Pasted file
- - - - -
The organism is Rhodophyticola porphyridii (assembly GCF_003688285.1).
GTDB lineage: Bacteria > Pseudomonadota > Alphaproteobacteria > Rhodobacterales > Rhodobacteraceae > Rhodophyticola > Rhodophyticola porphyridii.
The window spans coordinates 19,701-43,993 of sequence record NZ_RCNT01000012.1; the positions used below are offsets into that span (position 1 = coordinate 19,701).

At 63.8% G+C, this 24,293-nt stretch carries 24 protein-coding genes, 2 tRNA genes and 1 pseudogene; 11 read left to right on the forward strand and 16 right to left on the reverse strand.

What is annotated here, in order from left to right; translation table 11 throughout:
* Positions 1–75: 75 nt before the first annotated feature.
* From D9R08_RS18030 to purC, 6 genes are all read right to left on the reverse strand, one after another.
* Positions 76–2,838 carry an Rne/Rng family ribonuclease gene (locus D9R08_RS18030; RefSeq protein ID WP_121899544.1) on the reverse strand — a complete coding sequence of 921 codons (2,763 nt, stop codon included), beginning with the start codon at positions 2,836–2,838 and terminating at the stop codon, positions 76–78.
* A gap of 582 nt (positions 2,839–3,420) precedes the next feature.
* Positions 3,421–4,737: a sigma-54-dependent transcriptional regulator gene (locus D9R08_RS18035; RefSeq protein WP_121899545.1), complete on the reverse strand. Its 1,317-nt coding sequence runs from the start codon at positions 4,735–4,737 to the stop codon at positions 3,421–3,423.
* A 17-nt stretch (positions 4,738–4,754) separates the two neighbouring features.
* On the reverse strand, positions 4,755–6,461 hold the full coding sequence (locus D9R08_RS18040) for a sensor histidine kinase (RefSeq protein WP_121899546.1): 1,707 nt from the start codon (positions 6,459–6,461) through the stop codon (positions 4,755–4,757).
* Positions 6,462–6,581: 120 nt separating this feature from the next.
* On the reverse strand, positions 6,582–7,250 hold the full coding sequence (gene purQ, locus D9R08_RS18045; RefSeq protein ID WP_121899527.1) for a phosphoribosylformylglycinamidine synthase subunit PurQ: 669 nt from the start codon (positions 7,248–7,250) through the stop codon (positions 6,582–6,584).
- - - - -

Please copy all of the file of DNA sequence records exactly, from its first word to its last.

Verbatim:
The organism is Rhodophyticola porphyridii (assembly GCF_003688285.1).
GTDB lineage: Bacteria > Pseudomonadota > Alphaproteobacteria > Rhodobacterales > Rhodobacteraceae > Rhodophyticola > Rhodophyticola porphyridii.
The window spans coordinates 19,701-43,993 of sequence record NZ_RCNT01000012.1; the positions used below are offsets into that span (position 1 = coordinate 19,701).

At 63.8% G+C, this 24,293-nt stretch carries 24 protein-coding genes, 2 tRNA genes and 1 pseudogene; 11 read left to right on the forward strand and 16 right to left on the reverse strand.

What is annotated here, in order from left to right; translation table 11 throughout:
* Positions 1–75: 75 nt before the first annotated feature.
* From D9R08_RS18030 to purC, 6 genes are all read right to left on the reverse strand, one after another.
* Positions 76–2,838 carry an Rne/Rng family ribonuclease gene (locus D9R08_RS18030; RefSeq protein ID WP_121899544.1) on the reverse strand — a complete coding sequence of 921 codons (2,763 nt, stop codon included), beginning with the start codon at positions 2,836–2,838 and terminating at the stop codon, positions 76–78.
* A gap of 582 nt (positions 2,839–3,420) precedes the next feature.
* Positions 3,421–4,737: a sigma-54-dependent transcriptional regulator gene (locus D9R08_RS18035; RefSeq protein WP_121899545.1), complete on the reverse strand. Its 1,317-nt coding sequence runs from the start codon at positions 4,735–4,737 to the stop codon at positions 3,421–3,423.
* A 17-nt stretch (positions 4,738–4,754) separates the two neighbouring features.
* On the reverse strand, positions 4,755–6,461 hold the full coding sequence (locus D9R08_RS18040) for a sensor histidine kinase (RefSeq protein WP_121899546.1): 1,707 nt from the start codon (positions 6,459–6,461) through the stop codon (positions 4,755–4,757).
* Positions 6,462–6,581: 120 nt separating this feature from the next.
* On the reverse strand, positions 6,582–7,250 hold the full coding sequence (gene purQ, locus D9R08_RS18045; RefSeq protein ID WP_121899527.1) for a phosphoribosylformylglycinamidine synthase subunit PurQ: 669 nt from the start codon (positions 7,248–7,250) through the stop codon (positions 6,582–6,584).